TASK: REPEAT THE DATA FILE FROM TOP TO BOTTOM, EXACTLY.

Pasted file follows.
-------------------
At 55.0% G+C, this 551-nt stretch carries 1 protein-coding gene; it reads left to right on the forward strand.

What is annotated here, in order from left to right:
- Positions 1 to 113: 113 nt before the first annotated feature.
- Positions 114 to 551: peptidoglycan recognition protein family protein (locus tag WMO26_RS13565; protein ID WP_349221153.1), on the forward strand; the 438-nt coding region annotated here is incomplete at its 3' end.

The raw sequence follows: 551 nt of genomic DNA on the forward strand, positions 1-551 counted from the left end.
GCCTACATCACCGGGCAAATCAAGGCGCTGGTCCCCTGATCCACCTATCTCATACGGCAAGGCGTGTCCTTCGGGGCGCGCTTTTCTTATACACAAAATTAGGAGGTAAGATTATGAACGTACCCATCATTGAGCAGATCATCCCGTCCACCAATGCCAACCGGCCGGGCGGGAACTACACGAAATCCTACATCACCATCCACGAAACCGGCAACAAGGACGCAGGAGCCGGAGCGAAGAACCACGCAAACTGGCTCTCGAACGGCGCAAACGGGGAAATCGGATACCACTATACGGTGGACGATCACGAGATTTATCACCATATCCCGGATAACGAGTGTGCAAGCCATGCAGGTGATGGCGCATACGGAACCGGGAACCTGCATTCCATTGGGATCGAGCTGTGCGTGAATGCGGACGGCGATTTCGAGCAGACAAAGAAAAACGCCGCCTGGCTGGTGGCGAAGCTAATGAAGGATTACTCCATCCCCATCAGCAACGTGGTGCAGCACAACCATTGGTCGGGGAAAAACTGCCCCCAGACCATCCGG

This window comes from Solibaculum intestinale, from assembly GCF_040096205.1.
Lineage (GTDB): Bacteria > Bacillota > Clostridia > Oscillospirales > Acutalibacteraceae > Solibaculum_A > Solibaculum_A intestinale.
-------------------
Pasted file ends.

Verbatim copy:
At 55.0% G+C, this 551-nt stretch carries 1 protein-coding gene; it reads left to right on the forward strand.

What is annotated here, in order from left to right:
- Positions 1 to 113: 113 nt before the first annotated feature.
- Positions 114 to 551: peptidoglycan recognition protein family protein (locus tag WMO26_RS13565; protein ID WP_349221153.1), on the forward strand; the 438-nt coding region annotated here is incomplete at its 3' end.

The raw sequence follows: 551 nt of genomic DNA on the forward strand, positions 1-551 counted from the left end.
GCCTACATCACCGGGCAAATCAAGGCGCTGGTCCCCTGATCCACCTATCTCATACGGCAAGGCGTGTCCTTCGGGGCGCGCTTTTCTTATACACAAAATTAGGAGGTAAGATTATGAACGTACCCATCATTGAGCAGATCATCCCGTCCACCAATGCCAACCGGCCGGGCGGGAACTACACGAAATCCTACATCACCATCCACGAAACCGGCAACAAGGACGCAGGAGCCGGAGCGAAGAACCACGCAAACTGGCTCTCGAACGGCGCAAACGGGGAAATCGGATACCACTATACGGTGGACGATCACGAGATTTATCACCATATCCCGGATAACGAGTGTGCAAGCCATGCAGGTGATGGCGCATACGGAACCGGGAACCTGCATTCCATTGGGATCGAGCTGTGCGTGAATGCGGACGGCGATTTCGAGCAGACAAAGAAAAACGCCGCCTGGCTGGTGGCGAAGCTAATGAAGGATTACTCCATCCCCATCAGCAACGTGGTGCAGCACAACCATTGGTCGGGGAAAAACTGCCCCCAGACCATCCGG

This window comes from Solibaculum intestinale, from assembly GCF_040096205.1.
Lineage (GTDB): Bacteria > Bacillota > Clostridia > Oscillospirales > Acutalibacteraceae > Solibaculum_A > Solibaculum_A intestinale.